Chinese Proverbs: Learn Mandarin through Chinese Sayings
So what are Chinese proverbs (谚语 yànyŭ in Chinese)?
In a nutshell…
Chinese Proverbs are sayings which originate from famous Chinese philosophers and writers.
Confucius is probably the most well-known Chinese philosopher to whom many proverbs are attributed. There are hundreds of popular proverbs which usually give the reader an inspirational or motivational thought for the day.
These sayings address all aspects of traditional Chinese society but are very applicable to modern day life, from education and work to relationships and personal goals.
And remember each 10,000 mile journey begins with just 1 step (千里之行，始於足下 Qiānlǐ zhī xíng, shǐyú zú xià. Laozi.)
They’re also a great way to expand your Chinese vocabulary when you’re learning mandarin. So we’ve put together a list of some of our favourites to get you started with a short explanation of the tricky vocabulary and the meanings.
1. Chinese Proverbs – Dig the Well Before You Are Thirsty
Proverb in Chinese: 未雨绸缪
Pin Yin: Wèiyǔchóumóu
English Translation: This proverb is a figurative way of saying: plan ahead, or be prepared. Here 未雨 (wèiyǔ) means before it rains. 未 (wèi) usually refers to something in the future, i.e. something that hasn’t happened yet, so in this case the rain. 绸缪 (chóumóu) means to bind something with silk.
So in this case, the proverb literally means repair (bind with silk) your house before the rain comes, make sure that you are prepared for a rainy day. The English meaning is sometimes equated to the saying ‘dig the well before you are thirsty‘.
2. Chinese Proverbs – Teach a Man to Fish
Proverb in Chinese: 授人以鱼不如授人以渔
Pin Yin: Shòu rén yǐ yú bùrú shòu rén yǐ yú
English Translation: This is a very well-known proverb, meaning that in the long-term it’s much more effective to teach someone how to do something for themselves than to simply do it for them. In Chinese the saying can be literally translated to ‘Giving a man a fish is not equal to teaching a man to fish’.
In English is most often translated as ‘Give a man a fish and you feed him for one day. Teach a man to fish and you feed him for a lifetime’.
3. Chinese Proverbs – By Falling We Learn to Go Safely
Proverb in Chinese: 吃一堑,长一智
Pin Yin: Chī yī qiàn, zhǎng yī zhì
English Translation: This proverb is all about learning from your experiences or mistakes. The Chinese word 堑 (qiàn) literally means moat or pit. So eat one pit/moat, grow one knowledge point.
There are several translations we can choose from in English. Here we’ve used: ‘By falling we learn to go safely’.
But more literal translations could be: ‘fall into the pit, a gain in your wit’ or ‘fall into the moat and you’ll be wiser next time’.
4. Chinese Proverbs – Be Not Afraid of Growing Slowly
Proverb in Chinese:不怕慢, 就怕停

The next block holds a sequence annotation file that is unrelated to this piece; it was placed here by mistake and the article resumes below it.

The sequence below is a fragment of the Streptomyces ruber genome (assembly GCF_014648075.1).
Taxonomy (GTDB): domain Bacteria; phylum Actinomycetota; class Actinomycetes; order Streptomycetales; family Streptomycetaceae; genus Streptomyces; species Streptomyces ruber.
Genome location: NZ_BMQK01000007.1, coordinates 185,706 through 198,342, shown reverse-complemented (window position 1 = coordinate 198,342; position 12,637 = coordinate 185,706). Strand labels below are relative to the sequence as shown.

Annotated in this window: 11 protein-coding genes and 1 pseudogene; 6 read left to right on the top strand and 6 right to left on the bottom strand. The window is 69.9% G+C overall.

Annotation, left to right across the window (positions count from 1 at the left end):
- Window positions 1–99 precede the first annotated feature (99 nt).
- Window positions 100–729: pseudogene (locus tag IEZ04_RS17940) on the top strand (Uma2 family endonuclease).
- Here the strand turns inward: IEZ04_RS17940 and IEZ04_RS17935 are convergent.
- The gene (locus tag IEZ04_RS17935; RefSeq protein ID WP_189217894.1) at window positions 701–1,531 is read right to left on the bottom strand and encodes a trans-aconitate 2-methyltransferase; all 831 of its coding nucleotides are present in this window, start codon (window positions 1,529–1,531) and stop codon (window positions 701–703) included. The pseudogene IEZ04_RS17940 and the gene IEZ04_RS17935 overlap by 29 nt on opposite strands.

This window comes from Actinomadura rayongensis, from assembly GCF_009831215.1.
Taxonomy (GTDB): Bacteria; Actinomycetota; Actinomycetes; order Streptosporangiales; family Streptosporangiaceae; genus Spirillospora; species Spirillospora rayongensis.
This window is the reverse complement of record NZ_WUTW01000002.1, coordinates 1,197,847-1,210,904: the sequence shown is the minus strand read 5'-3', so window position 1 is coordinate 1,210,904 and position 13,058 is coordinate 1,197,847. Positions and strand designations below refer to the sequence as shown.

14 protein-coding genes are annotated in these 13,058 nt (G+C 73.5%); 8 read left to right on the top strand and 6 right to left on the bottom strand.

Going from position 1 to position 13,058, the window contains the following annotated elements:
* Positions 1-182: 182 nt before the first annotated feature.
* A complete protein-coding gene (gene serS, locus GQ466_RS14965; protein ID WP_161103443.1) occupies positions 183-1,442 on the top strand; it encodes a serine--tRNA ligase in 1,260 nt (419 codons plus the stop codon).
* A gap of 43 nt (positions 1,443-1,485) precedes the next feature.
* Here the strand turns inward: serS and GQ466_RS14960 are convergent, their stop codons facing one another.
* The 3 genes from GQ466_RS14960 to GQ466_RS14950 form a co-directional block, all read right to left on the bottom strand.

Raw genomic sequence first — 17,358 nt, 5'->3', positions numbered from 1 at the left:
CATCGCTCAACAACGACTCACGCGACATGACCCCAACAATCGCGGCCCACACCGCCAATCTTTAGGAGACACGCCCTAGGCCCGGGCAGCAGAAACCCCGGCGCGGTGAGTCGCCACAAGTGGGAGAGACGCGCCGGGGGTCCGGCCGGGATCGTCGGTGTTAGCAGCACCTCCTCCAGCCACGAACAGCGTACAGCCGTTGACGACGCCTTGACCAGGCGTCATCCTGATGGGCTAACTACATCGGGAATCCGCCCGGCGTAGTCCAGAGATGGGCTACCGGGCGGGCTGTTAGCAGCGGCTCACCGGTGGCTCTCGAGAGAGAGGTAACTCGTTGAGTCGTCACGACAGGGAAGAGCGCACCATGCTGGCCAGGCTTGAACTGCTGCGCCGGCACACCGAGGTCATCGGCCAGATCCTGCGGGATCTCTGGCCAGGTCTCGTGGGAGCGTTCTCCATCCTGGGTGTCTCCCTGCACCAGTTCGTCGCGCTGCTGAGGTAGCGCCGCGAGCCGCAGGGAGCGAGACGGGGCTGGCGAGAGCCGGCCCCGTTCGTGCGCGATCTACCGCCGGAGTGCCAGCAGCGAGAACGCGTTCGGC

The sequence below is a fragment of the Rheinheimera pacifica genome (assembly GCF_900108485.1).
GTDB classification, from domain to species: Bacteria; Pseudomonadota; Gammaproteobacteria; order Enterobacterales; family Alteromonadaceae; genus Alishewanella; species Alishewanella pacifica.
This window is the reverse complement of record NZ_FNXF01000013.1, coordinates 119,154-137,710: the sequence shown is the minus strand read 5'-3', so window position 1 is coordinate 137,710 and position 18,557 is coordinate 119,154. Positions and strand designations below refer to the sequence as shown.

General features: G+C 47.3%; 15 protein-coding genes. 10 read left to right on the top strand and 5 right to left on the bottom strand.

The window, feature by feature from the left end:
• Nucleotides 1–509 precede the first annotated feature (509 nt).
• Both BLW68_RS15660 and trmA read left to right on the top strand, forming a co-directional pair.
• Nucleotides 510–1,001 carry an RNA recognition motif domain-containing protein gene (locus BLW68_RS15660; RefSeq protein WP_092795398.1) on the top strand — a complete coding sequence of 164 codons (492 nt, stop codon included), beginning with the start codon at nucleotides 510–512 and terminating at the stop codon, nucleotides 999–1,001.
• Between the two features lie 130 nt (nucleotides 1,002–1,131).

Pin Yin: bù pà màn, jiù pà tíng
English Translation: This proverb means that the only thing we should be afraid of is stopping completely. It reminds us to be patient and that some things take time, slow progress is still progress after all.
This best translates into English as: ‘be not afraid of growing slowly, be afraid of standing still’.
5. Chinese Proverbs – Opportunity Knocks at the Door Only Once
Proverb in Chinese: 机不可失，时不再来
Pin Yin: Jī bùkě shī, shí bù zàilái
English Translation: This proverb reminds us that we really need to seize opportunities when they present themselves. Here 机(jī) means 机会 (jīhuì) opportunity, 不可失 (bùkě shī) referring to something that we can’t miss. 时不再来 – the time (时 shí) won’t come again another time.
In English this saying best translates to: ‘Opportunity knocks at the door only once’.
6. Chinese Proverbs – Learn to Walk Before You Run
Proverb in Chinese: 一口吃不成胖子
Pin Yin: Yīkǒu chī bùchéng pàngzi
English Translation: The Chinese and English, when taken in literal terms, are quite different for this proverb. In Chinese 一口 means one mouthful, 吃 (chī) eat, 不成 (bùchéng) impossible, and 胖子 (pàngzi) means a fat person (fatty). Altogether, it’s impossible to become fat with just one mouthful.
The meaning here is to take things slowly, don’t try to stuff your face at the start, and in English is best translated to: ‘learn to walk before you run’.
7. Chinese Proverbs – Teachers Open the Doors. You Enter by Yourself
Proverb in Chinese:师父领进门，修行在个
Pin Yin: Shīfu lǐng jìnmén, xiūxíng zài gèrén
English Translation: This idiom translates into English quite easily. Teachers open the doors: teachers (here 师傅 Shīfu) lead you to enter the door (领进门 lǐng jìnmén).
You enter by yourself: here 修行 (xiūxíng) literally means practise Buddhism or Daoism), but here refers to ‘the action of opening the door’. 在个人 (zài gèrén) means ‘is on the individual’.
In other words, the act itself is up to the individual.
8. Chinese Proverbs – Questions
Proverb in Chinese: 请教别人一次是5分钟的傻子，从不请教别人是一辈子的傻子
Pin Yin: Qǐngjiào biérén yīcì shì 5 fēnzhōng de shǎzi, cóng bù qǐngjiào biérén shì yībèizi de shǎzi
English Translation: He who asks a question is a fool for five minutes; he who does not ask a question remains a fool forever.
This Chinese proverb is very well known too. It encourages the reader to be curious and ask questions about what they don’t know. In Chinese 请教 (qǐngjiào) means to ask someone for advice, 5 分钟的傻子 (fēnzhōng de shǎzi) means a 5 minute fool, whereas 一辈子的傻子 (yībèizi de shǎzi) means a fool for life.
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